$150,000 Transferred From Reserves and Surplus to Fund Fire Department Overtime; $25,000 Transferred for Custodian Contract

The transfer of $175,000 from reserves and surplus budgets was during a joint session of the Finance Committee and Board of Selectmen held on June 28 at Reading Town Hall.  The transfers were needed to cover the Fire Department overtime and custodial staff buyouts.  The transfers were approved unanimously.

The majority of the money transfered came from $150,000 in reserve funds built into the operating budget and available to the Finance Committee for unforeseen or extraordinary circumstances. As the balance of the reserve fund did not meet the needs of the requests presented to the joint session, an additional $25,000 was transferred from a $96,000 surplus in the health insurance premium budget.  

During the joint session, the Fire Department requested $150,000 to cover increased overtime accrued during the past year. Chief Greg Burns spoke about how the three recent retirements and injuries left him struggling to man the minimum of ten-person shifts, thus he has needed to pay more overtime. It was noted by Burns that a full staff of firefighters is 11, but the minimum is 10, thus when staffed only to 10 per shift the fire department is very brittle. If one person gets injured, takes a vacation, or for any reason needs to leave for a single shift, someone else needs to fill in on overtime.

“Ideally we would have four shifts of 12 men,” said Burns, who explained that the additional staff would allow two to be off per shift, without requiring mandatory overtime. Under a “4×12” shift schedule Burns estimates that only $300,000 of overtime would be needed, primarily for training that cannot take place on the job.

Additionally, $25,000 in funding was requested to pay for a buyout of longevity in collective bargaining contracts for the custodians of both the Town and the schools. Longevity is a dollar amount that is paid based on the number of years a person has worked; 20 years might get an extra $1,000, for example. The sunset of longevity for collective bargaining was in 1995. Those hired before 1995 were grandfathered in. The $25,000 figure was created using a formula to calculate the age when custodial staff would likely retire (aged 67) and how much would be paid to them to that point. This buyout means that the Town pays the rest of the longevity for the custodians now, and does not have to pay anymore even if they were hired before 1995. The financial liability would go down, even though the town is paying the same expense either way.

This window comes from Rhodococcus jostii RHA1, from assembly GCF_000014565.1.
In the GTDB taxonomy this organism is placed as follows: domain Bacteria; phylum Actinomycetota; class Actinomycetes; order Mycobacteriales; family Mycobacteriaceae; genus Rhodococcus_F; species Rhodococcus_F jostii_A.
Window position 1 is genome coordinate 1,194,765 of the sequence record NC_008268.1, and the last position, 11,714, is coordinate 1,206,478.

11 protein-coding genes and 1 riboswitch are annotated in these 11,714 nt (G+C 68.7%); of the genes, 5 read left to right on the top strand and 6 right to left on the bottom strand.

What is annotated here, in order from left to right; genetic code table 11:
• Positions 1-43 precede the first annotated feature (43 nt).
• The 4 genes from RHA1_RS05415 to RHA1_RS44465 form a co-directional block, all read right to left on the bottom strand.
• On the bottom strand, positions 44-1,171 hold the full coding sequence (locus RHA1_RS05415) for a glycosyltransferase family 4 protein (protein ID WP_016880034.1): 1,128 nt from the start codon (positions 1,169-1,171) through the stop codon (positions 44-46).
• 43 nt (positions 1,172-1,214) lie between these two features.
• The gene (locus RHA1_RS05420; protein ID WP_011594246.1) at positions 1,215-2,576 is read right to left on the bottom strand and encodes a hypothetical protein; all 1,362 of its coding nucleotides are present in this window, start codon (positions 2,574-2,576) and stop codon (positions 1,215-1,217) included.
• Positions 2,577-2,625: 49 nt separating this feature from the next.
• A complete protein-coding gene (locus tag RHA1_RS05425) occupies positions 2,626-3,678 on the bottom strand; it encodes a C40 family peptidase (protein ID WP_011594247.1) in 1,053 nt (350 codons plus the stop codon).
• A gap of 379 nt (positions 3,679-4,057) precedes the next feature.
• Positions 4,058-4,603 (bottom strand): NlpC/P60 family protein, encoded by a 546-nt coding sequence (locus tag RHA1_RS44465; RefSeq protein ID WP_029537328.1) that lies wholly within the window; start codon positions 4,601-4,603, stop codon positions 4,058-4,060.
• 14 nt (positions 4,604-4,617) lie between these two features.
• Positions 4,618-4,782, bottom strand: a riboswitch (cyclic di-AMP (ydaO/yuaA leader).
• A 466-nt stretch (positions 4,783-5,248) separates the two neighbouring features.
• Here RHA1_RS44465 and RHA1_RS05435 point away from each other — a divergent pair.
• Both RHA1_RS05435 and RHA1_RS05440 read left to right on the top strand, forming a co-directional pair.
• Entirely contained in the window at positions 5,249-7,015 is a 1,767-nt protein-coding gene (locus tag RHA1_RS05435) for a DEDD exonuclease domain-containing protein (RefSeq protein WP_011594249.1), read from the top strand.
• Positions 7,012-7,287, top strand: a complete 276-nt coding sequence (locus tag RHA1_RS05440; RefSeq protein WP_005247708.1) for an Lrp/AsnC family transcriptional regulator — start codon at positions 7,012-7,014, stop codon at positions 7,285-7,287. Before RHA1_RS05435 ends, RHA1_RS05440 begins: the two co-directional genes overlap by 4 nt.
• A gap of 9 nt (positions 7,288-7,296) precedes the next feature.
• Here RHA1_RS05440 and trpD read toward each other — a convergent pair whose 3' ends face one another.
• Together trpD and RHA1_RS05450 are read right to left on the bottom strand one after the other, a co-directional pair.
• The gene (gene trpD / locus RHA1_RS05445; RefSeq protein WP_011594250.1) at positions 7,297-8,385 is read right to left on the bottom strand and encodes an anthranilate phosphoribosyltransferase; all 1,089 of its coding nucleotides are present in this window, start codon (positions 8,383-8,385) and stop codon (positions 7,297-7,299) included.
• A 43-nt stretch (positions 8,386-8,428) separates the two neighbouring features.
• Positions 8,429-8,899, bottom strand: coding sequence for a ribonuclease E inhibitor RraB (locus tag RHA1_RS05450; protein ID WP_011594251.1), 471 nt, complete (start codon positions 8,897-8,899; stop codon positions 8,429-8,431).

The total required funding between the two requests was $175,000.  Because the reserve fund balance was only $150,000 the additional $25,000 was taken from a $96,000 surplus in the health insurance premium budget. The Board of Selectmen authorized the transfer of $25,000 from the health insurance premium budget to the Fire Department overtime budget with aa 4-0 vote. FinCom approved the additional $125,000 for the Fire Department overtime with a 7-0, and followed with a separate 7-0 vote to approve the transfer of $25,000 for custodial buyout funding.

The Board of Selectmen and the Finance Committee discussed getting an official number for the override, and how to get the word out to the community in the best and quickest way possible. Dr. John Doherty, superintendent of schools, mentioned “The further away from a fiscal year, the less reliable the numbers are.” So by this logic the schools might be able to put out a fuzzy budget in mid December, but a real budget would have to wait until January 18 to be passed by the school committee. Selectmen Arena mentioned that it is a good idea to wait until the real numbers are known for the override because “to try to run [with a number] without any real justification,” is part of why it didn’t work last year–doing it too far in advance meant it was vague, and vague failed.

The plan has four steps: First, the Board of Selectmen and the Finance Committee will have joint meetings in December and January, to decrease the needed presentations to the Finance Committee. Second, the Board of Selectmen and the Finance Committee will attend many of the school budget meetings to try to get comfortable with the issues and the numbers by the time the final budget is voted on by the School Committee on January 18. Third, the Board of Selectmen will try to vote to close the Warrant with the correct override numbers on January 31. Finally, the Board of Selectmen and the Finance Committee will try to get the message out to the public through community outreach programs before the April 3 election date. Ideas included a program on Reading Community Television, neighborhood coffees, and more open finance forums.

The Board of Selectmen adjourned with a vote of 4-0 at 9:18 p.m.

Lastly, the Finance Committee appointed a new Chair and Vice Chair. After much deliberation, Peter Lydecker was voted Chair (7-0), and Paula Perry vice chair (7-0). The Finance Committee then adjourned with a vote of 7-0 at 10:10 p.m.

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